VIDEO: Facebook Researcher’s Talk About More Comfortable VR Headsets

by Ian Hamilton • June 21st, 2018

Facebook’s research into a more comfortable VR headset with a wider field of view was revealed at the company’s developer conference in early May. A few weeks later, at a symposium put together by the world’s preeminent researchers and engineers in display technology, Douglas Lanman of Facebook Reality Labs (formerly Oculus Research) detailed the reasons they built a varifocal VR headset prototype, code-named Half Dome.

Until now there’s only been some cell phone footage to share from the actual keynote address by Lanman, but the Display Week channel on YouTube just posted an HD video of the presentation. It is not to be missed by anyone interested in trying to understand why eye tracking and varifocal displays could be integral parts of future headset designs.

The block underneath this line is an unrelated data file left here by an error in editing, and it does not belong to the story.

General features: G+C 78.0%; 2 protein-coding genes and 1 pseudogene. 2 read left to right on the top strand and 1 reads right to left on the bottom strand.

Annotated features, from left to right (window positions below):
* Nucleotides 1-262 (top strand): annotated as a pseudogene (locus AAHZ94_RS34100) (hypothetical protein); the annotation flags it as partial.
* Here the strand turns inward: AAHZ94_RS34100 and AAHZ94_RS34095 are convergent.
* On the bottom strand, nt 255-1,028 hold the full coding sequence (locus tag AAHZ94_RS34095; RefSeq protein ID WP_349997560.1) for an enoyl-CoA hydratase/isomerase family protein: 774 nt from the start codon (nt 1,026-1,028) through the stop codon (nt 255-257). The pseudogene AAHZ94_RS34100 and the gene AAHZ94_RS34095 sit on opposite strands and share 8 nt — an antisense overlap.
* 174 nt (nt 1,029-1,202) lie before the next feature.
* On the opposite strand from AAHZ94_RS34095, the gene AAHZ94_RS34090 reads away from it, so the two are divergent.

The talk also offers a rare look into a fraction of the work underway by teams working under Michael Abrash at Facebook Reality Labs. The group is pursuing breakthroughs in immersive technology that might take longer to commercialize. And with the work shown at Display Week, Facebook representatives made clear “we may never see these specific technologies in a product.”

Lanman’s presentation also revealed work like the “multifocal perceptual testbed” allowing them to answer questions like “is this driving accommodation correctly?” As a refresher, here’s how Lanman described some of the issues they’ve been researching:

“Nearly all consumer HMDs present a single fixed focus. Some have focus knobs, but most just lock the optical focus of the displays to something around two meters. When you look at a near object, vergence (eye rotation) and accommodation (deformation of the eye’s crystalline lens) move together. As your lens deforms to focus on a nearby virtual object, it is focusing away from the fixed focus of the HMD. So, most people report seeing some blur. Sustained vergence-accommodation conflict has been linked, in prior vision science publications, to visual fatigue, including eye strain.”

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